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Highline Freestyle Tension: how to reach the sweet spot?

Loose and tight slacklines

To perform Highline Freestyle tricks it is important to have the right tension. When the slackline is too loose it won’t give you the necessary energy to do your tricks. The highline would feel powerless and surfy. If the line is too tight, then you’ll easily get the necessary pop but landing tricks would become extremely difficult because the line then feels aggressive and kicks you off easily. And also a tight line surfs, simply in a different pattern. That is why it is so important to find the correct highline freestyle tension.

Even experienced freestylers sometimes don’t know whether the highline is too tight or too loose – they just feel that something is not perfectly right with the setup. A LineScale would clearly help to solve the problem, but not everybody can or is willing to afford such a device.

How to find the perfect Highline Freestyle tension without a dyno?

We have now found an inexpensive way to know if the tension is too loose, too high or just perfect. After a leash fall when the highline starts surfing and bouncing, you simply have to sit on the line and try not to move. The slackline will start to do circles. But not a constant circle pattern – the direction of the circles will change after a few surfs and bounces.

Your challenge now is, to count the number of circles before the direction changes again. Don’t worry, you won’t have to sit and count for a long time. The perfect Highline Freestyle tension is around 2 circles or just slightly more before the direction changes. Of course the exact amount of circles is a matter of personal taste and also depends on the tricks you’d like to perform. But after asking quite a few freestylers, we came to the conclusion that 2 is about the magic number. The line then feels powerful but not yet aggressive.

The perfect Highline Freestyle Setup

We have tried to optimize the technique and do some finetuning when tensioning. And yes, it has worked out just like it should! To be able to reach an amazing setup you should make sure that the anchor points are nice and straight, the bolts not too far from one another and the anchor slings should not induce a surf. Ideally the metal is placed really close to the anchor to not induce oscillations to the highline system.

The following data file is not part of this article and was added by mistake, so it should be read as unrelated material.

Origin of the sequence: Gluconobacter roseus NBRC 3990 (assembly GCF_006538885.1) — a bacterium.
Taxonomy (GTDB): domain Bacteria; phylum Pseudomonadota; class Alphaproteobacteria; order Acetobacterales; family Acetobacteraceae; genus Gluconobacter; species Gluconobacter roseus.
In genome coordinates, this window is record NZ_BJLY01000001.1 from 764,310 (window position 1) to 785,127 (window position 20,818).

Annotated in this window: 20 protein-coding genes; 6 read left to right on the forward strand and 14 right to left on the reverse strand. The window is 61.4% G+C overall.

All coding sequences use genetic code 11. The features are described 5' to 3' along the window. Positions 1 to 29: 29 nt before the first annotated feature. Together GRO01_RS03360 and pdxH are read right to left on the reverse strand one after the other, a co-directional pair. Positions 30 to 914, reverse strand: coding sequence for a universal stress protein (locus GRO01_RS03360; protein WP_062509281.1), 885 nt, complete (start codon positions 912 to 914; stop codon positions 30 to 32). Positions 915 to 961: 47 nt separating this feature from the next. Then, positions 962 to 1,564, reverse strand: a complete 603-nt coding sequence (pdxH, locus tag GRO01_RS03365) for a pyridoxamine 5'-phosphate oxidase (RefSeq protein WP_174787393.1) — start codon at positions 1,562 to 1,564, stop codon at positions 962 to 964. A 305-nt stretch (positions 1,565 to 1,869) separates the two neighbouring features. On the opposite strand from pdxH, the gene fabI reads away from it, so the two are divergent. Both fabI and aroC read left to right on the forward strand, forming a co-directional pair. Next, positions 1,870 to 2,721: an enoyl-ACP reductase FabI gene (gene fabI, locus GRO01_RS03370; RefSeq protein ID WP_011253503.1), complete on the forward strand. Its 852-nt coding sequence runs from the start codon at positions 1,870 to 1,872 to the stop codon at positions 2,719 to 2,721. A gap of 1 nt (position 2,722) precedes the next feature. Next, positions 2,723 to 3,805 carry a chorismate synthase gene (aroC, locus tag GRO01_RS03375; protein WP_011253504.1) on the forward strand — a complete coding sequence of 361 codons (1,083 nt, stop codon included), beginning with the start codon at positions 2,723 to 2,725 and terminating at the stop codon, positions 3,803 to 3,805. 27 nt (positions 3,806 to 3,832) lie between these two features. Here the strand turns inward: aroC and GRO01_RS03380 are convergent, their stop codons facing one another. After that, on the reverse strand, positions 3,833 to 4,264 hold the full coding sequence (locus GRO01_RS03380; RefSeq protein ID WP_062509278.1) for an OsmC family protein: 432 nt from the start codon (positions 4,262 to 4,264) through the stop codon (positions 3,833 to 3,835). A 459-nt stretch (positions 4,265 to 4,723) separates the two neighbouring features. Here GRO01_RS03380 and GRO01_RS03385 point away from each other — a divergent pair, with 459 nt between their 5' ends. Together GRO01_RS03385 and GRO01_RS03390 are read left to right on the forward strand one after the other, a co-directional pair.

For our tests we have rigged a 65m long highline with an LSDTube as main and Y2K as backup. Of course with an intermittent connection. When tensioning for the first time you can be pretty radical. Simply pull 50-100cm more out of the system then necessary. The tension will settle down really fast and after 10 minutes the line will feel much looser. If it is still too loose, you can again pull out 50cm. On our test setup we’ve done that all and after retensioning once, the line felt just great to bounce. Maybe just a little bit too tight. After falling it made like two and a quarter circles. One hour and an amazing session later, the line felt just a litte loose, down to about one and three quarter circles. Time to tension again.

And here the finetuning starts. We see most people simply pulling radically again in this situation. However, now it is time to be very careful with the system. Only about 5cm should be pulled now to reach the sweet tension again. To do that, you can place your HangOver Pulley system in a way that makes it impossible to pull more than the desired amount. If using a 3:1, place the HangOver in a way that it would touch the seaHorse after 5cm. If using a 5:1, place the HangOvers so that they touch one another after 5cm pulling. Pull gently as metal pieces will eventually touch one another. With this gentle readjustment you will be able to keep the perfect tension for all future sessions.